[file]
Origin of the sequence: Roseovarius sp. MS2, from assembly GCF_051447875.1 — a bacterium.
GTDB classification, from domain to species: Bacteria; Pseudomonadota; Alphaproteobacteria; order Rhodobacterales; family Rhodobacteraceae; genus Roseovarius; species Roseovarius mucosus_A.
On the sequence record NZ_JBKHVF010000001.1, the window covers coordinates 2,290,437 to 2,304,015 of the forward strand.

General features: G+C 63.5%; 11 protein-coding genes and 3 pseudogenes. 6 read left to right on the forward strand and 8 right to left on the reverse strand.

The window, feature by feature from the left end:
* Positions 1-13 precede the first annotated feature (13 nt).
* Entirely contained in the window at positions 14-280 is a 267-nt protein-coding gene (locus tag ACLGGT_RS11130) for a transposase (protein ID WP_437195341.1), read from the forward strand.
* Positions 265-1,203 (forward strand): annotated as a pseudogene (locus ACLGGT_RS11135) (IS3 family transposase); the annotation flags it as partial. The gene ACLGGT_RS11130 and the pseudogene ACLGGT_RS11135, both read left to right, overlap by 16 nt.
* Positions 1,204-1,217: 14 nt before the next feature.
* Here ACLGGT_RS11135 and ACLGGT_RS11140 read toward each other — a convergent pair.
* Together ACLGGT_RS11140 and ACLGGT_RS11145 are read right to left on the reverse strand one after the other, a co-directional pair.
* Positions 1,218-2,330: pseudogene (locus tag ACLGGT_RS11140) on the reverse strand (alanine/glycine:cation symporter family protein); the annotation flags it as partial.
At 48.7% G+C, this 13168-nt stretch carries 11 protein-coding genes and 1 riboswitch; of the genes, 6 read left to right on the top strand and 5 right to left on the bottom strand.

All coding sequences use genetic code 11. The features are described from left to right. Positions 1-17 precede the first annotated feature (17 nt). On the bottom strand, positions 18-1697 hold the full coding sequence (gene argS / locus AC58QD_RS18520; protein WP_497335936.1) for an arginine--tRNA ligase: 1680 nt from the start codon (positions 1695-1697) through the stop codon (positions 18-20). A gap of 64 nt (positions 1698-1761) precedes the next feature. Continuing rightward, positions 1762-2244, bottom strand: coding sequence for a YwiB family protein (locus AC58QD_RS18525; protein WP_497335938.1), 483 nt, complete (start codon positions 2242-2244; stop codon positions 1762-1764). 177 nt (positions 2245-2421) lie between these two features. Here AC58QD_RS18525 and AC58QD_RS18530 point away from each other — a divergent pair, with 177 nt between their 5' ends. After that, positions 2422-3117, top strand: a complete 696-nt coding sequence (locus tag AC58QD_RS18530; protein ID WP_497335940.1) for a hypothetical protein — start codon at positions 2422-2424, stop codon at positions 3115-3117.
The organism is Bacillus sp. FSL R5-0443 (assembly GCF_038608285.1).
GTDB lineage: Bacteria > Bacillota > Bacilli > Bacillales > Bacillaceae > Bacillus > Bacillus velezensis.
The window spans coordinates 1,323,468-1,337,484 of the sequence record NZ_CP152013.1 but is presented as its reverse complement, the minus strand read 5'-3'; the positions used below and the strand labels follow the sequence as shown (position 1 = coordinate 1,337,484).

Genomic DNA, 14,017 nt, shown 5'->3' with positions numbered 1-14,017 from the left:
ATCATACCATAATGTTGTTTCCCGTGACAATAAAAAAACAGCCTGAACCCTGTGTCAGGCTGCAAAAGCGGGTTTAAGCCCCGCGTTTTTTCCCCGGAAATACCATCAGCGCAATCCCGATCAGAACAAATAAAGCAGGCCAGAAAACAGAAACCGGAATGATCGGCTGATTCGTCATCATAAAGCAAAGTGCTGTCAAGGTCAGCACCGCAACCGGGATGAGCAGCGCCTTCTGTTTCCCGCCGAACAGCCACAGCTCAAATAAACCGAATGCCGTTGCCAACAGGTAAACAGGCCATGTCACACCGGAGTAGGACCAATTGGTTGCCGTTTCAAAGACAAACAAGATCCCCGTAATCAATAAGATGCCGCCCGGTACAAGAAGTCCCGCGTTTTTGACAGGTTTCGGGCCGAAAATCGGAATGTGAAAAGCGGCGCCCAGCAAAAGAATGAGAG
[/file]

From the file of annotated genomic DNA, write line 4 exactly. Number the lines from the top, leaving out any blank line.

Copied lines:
General features: G+C 63.5%; 11 protein-coding genes and 3 pseudogenes. 6 read left to right on the forward strand and 8 right to left on the reverse strand.